Prior to the military takeover in Guinea, the 2020 Presidential Elections in the country that saw the emergence of Conde as President had huge legitimacy concerns. This was further compounded by the fact that he amended Guinea’s constitution to enable him run for a third term. All efforts to convene national dialogue had been resisted by the the opposition over fears that the institutions responsible for facilitating such process will skew the outcome to favour the party in power. 

While the region’s zero tolerance for military takeover is highly commendable, the conspicuous silence to violations of the constitutional convergence principles as outlined by the protocol by member States has raised legitimacy concerns and doubts over the sincerity of the regional body in championing democracy and good governance. Furthermore, among those deployed to negotiate the coup in Guinea is President Ouattara of Cote d’Ivoire whose presidency just like Conde, has legitimacy concerns as a result of amendments in the Ivorian constitution to allow him run for a third term and an alleged manipulated election to ensure his emergence as a president.

Thus this brings to fore the troubling question of ; Why has the “coup” by some Heads of States within the region to elongate their term in office not been met by same level of condemnations and sanctions? Also, Why is the regional body seen to endorse elections which have been alleged not to be free and fair, or far below standards as articulated in the ECOWAS Protocol for Democracy and Good Governance? All these have fuel the speculation that the regional body is more interested in the security of tenure of member Heads of State than promotion of universally acceptable democratic norms and good governance.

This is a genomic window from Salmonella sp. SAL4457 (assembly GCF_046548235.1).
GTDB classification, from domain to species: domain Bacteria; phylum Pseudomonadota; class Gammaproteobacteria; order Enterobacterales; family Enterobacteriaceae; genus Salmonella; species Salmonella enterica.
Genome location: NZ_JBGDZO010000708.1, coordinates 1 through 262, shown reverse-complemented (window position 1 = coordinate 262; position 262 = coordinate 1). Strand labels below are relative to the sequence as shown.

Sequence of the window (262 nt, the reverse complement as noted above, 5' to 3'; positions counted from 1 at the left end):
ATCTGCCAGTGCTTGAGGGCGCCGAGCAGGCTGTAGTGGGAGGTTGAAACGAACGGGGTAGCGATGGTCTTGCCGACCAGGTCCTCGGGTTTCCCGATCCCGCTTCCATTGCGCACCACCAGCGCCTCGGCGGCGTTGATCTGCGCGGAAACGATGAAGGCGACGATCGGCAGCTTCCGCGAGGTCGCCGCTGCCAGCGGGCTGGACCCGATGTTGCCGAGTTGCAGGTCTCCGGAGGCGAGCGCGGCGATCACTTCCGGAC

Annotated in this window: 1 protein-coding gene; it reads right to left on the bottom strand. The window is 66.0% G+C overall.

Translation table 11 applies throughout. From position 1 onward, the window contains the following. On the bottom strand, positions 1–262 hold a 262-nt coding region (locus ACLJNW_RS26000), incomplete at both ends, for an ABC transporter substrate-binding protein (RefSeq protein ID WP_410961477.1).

ECOWAS seeming inaction or silence have been attributed to the absence of the legal basis for intervention in “domestic issues” confronting member states. There were also attempts by the regional body to introduce in 2015 to push for the prohibition of the Heads of States, staying beyond two terms. Such a move was rejecting by some West African leaders who argued that each country has a different political context and there cannot be a blanket ruling. 

The region has so far adopted an iterative approach in developing its peace, security and governance agenda by developing instruments to address issues facing the region as they emerge. These has further been demonstrated by the recent call for the review of the Supplementary Protocol on Democracy and Governance by the Heads of State during the Extraordinary Session Of The ECOWAS Authority Of Heads Of State And Government held in Accra Ghana on 17th September, 2021.  This was followed by another call by President Akufo-Addo for third term to be outlawed within the sub-region. Speaking in his personal capacity, he believes it is the surest way to safeguard Africa’s fragile democracy, and prevent coup d’états from happening in the sub-region. 

As such, now more than ever is an opportunity for the region to demonstrate the leadership and political will it has always been known for in working collectively to address some of these issues which have continuously threatened the peace and stability for region.

Phillip is a Governance Programme Coordinator at Goodluck Jonathan Foundation.

The views expressed in this article are the author’s own and do not necessarily reflect the editorial policy of Sky Daily